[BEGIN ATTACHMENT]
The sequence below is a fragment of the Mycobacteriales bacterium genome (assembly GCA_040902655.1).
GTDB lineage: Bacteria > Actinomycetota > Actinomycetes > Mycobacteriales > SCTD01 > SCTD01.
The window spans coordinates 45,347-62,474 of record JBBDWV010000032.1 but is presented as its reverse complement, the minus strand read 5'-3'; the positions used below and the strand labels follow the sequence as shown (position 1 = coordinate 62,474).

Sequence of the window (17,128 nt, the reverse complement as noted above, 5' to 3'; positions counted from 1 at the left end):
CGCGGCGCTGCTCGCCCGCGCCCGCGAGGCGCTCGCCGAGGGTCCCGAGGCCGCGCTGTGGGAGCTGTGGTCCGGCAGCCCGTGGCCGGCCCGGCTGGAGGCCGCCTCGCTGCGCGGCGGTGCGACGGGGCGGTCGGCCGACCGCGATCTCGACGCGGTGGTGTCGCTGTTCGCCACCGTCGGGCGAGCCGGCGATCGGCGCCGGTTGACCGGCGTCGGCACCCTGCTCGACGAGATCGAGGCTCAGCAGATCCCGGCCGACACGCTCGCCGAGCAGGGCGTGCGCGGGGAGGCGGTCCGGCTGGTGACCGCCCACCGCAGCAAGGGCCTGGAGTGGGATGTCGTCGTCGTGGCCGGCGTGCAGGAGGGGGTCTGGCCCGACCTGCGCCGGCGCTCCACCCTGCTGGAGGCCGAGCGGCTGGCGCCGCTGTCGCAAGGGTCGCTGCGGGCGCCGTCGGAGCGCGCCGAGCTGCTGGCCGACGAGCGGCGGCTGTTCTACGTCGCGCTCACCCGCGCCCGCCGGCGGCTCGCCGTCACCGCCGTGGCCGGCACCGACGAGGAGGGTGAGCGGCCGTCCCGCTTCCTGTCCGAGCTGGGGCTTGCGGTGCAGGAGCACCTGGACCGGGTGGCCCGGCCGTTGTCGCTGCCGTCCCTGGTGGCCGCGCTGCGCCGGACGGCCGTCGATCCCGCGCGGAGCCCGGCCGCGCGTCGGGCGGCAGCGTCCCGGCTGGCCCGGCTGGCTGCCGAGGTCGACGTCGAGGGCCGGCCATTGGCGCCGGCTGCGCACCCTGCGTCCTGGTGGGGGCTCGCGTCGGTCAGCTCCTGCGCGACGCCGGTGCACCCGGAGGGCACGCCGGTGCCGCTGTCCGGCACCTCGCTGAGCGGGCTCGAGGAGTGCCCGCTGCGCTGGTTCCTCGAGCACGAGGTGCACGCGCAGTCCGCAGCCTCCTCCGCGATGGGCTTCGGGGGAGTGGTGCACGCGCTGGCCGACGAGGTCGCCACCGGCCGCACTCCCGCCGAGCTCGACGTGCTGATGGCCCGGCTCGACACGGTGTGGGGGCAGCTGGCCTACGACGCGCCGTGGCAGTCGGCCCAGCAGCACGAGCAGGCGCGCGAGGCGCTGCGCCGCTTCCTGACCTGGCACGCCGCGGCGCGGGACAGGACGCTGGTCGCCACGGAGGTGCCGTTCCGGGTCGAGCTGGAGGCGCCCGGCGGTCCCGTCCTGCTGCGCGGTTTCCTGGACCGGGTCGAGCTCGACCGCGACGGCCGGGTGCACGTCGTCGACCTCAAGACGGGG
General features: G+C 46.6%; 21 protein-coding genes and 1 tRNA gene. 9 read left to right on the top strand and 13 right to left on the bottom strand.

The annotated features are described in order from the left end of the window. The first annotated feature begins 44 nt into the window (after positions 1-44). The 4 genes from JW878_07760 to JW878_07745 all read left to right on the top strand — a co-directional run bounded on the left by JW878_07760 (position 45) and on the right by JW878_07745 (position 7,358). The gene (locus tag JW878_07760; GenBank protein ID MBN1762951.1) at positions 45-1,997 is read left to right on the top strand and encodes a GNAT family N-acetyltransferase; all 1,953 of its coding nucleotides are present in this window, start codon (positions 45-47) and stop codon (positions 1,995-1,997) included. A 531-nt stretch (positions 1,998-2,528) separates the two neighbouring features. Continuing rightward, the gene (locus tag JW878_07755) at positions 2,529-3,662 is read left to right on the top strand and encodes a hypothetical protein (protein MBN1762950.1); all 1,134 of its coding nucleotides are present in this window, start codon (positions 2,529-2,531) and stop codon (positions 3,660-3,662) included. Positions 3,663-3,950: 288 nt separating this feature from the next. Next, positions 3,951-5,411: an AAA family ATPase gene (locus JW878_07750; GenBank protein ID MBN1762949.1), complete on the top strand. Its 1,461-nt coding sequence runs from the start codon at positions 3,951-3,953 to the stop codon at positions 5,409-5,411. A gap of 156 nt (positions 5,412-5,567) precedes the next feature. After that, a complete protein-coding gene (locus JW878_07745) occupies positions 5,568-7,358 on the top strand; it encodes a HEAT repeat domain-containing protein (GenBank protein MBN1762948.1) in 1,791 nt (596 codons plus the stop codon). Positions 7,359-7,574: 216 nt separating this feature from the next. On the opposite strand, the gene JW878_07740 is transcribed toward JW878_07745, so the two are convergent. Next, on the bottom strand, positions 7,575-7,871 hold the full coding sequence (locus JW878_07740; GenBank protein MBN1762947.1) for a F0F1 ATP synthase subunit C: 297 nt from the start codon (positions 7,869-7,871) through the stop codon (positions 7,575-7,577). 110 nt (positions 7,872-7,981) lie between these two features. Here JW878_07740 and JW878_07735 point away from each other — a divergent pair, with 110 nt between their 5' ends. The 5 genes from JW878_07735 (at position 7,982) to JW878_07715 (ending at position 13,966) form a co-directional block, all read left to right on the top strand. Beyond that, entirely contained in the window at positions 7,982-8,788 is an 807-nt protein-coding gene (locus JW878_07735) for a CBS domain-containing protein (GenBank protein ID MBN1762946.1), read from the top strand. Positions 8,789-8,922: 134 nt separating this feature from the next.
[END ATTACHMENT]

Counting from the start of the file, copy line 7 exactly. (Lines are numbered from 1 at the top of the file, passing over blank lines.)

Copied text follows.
The annotated features are described in order from the left end of the window. The first annotated feature begins 44 nt into the window (after positions 1-44). The 4 genes from JW878_07760 to JW878_07745 all read left to right on the top strand — a co-directional run bounded on the left by JW878_07760 (position 45) and on the right by JW878_07745 (position 7,358). The gene (locus tag JW878_07760; GenBank protein ID MBN1762951.1) at positions 45-1,997 is read left to right on the top strand and encodes a GNAT family N-acetyltransferase; all 1,953 of its coding nucleotides are present in this window, start codon (positions 45-47) and stop codon (positions 1,995-1,997) included. A 531-nt stretch (positions 1,998-2,528) separates the two neighbouring features. Continuing rightward, the gene (locus tag JW878_07755) at positions 2,529-3,662 is read left to right on the top strand and encodes a hypothetical protein (protein MBN1762950.1); all 1,134 of its coding nucleotides are present in this window, start codon (positions 2,529-2,531) and stop codon (positions 3,660-3,662) included. Positions 3,663-3,950: 288 nt separating this feature from the next. Next, positions 3,951-5,411: an AAA family ATPase gene (locus JW878_07750; GenBank protein ID MBN1762949.1), complete on the top strand. Its 1,461-nt coding sequence runs from the start codon at positions 3,951-3,953 to the stop codon at positions 5,409-5,411. A gap of 156 nt (positions 5,412-5,567) precedes the next feature. After that, a complete protein-coding gene (locus JW878_07745) occupies positions 5,568-7,358 on the top strand; it encodes a HEAT repeat domain-containing protein (GenBank protein MBN1762948.1) in 1,791 nt (596 codons plus the stop codon). Positions 7,359-7,574: 216 nt separating this feature from the next. On the opposite strand, the gene JW878_07740 is transcribed toward JW878_07745, so the two are convergent. Next, on the bottom strand, positions 7,575-7,871 hold the full coding sequence (locus JW878_07740; GenBank protein MBN1762947.1) for a F0F1 ATP synthase subunit C: 297 nt from the start codon (positions 7,869-7,871) through the stop codon (positions 7,575-7,577). 110 nt (positions 7,872-7,981) lie between these two features. Here JW878_07740 and JW878_07735 point away from each other — a divergent pair, with 110 nt between their 5' ends. The 5 genes from JW878_07735 (at position 7,982) to JW878_07715 (ending at position 13,966) form a co-directional block, all read left to right on the top strand. Beyond that, entirely contained in the window at positions 7,982-8,788 is an 807-nt protein-coding gene (locus JW878_07735) for a CBS domain-containing protein (GenBank protein ID MBN1762946.1), read from the top strand. Positions 8,789-8,922: 134 nt separating this feature from the next.